Like a shipwrecked sailor on a starvation diet, the new British coalition government is preparing to shrink down to its bare bones as it cuts expenditures by $130 billion over the next five years and drastically scales back its responsibilities. The result, said the Institute for Fiscal Studies, a research group, will be “the longest, deepest sustained period of cuts to public services spending” since World War II. …Public-sector unions are planning a series of strikes. Charities — which Mr. Cameron has said should take over some of the responsibilities now held by the state — say that they are at risk of collapse because they are so dependent on government money. And the chief executive of the Supreme Court, the country’s highest, said she did not know whether the court would be able to function at all if its budget were cut by 40 percent.

To be blunt, this type of analysis is completely false. There are no budget cuts in the United Kingdom, at least in terms of total government spending. Instead, the politicians are measuring cuts against some imaginary baseline, which is the same scam that happens in Washington. So if spending increases by 4 percent instead of 7 percent, that is characterized as a 3 percent budget reduction. The chart shows what is happening with overall government spending in the United Kingdom. Notwithstanding phony stories about budget cuts, spending in Prime Minister Cameron’s first year is climbing by more than 4 percent – twice as fast as needed to keep pace with inflation.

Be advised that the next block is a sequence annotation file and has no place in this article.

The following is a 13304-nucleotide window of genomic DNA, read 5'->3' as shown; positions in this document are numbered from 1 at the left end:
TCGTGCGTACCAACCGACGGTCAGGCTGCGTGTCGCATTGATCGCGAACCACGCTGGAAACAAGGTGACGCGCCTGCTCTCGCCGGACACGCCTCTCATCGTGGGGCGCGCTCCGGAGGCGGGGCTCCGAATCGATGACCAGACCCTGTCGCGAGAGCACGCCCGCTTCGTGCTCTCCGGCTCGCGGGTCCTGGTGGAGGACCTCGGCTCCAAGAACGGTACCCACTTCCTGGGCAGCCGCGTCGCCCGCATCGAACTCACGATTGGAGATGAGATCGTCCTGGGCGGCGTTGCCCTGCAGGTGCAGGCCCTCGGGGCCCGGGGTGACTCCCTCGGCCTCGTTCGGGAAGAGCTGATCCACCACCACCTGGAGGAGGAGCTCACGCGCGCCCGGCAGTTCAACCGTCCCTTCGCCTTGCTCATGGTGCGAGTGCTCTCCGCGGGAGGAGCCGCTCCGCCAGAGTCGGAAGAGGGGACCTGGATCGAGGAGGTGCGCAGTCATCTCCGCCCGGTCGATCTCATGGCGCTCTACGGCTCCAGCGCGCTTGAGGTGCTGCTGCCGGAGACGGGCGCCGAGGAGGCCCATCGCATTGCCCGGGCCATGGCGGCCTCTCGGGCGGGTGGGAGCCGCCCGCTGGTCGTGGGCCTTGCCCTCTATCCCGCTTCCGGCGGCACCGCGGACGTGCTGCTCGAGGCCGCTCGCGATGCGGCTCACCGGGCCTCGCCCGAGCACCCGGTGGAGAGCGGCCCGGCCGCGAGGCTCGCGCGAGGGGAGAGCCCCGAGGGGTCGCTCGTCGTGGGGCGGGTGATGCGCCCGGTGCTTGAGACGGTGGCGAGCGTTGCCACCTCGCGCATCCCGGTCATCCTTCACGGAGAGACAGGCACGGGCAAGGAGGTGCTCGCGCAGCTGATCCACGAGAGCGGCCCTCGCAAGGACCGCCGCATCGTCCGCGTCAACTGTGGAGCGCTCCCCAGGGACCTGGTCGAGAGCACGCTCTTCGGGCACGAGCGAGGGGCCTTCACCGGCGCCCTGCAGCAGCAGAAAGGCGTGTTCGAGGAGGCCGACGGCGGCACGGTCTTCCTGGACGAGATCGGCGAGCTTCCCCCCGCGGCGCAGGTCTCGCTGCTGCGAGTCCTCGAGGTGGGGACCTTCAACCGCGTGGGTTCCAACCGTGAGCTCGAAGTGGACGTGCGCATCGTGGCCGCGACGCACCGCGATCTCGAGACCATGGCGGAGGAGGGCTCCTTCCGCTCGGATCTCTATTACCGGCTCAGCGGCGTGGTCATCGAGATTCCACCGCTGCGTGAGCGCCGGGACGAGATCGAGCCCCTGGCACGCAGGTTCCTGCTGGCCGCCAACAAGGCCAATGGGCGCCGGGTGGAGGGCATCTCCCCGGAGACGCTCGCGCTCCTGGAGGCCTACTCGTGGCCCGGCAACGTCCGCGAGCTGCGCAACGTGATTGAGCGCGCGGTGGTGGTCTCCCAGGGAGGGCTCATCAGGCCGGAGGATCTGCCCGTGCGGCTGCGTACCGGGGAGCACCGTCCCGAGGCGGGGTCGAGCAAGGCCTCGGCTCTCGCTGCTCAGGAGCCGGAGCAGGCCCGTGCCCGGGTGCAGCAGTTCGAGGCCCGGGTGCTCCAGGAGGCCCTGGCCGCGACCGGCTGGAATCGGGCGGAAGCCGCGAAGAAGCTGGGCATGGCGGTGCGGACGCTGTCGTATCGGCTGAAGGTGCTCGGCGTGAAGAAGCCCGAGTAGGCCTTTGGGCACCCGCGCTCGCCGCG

This doesn’t mean that Cameron isn’t doing anything right. There is a two-year pay freeze for bureaucrats, for instance, which is at least a small step in the right direction. But the Tory-Liberal Democrat coalition is not a good role model for those who want limited government and fiscal responsibility. There are promises of spending restraint in future years, but those belong in the I’ll-believe-it-when-I-see-it category. Spending is supposed to increase by less than 1 percent in next year’s budget, for instance, but politicians are very good with tough talk of fiscal discipline in future years. But if we judge them by what they’re doing today rather than what they’re claiming will happen in the future, Cameron’s policies leave much to be desired.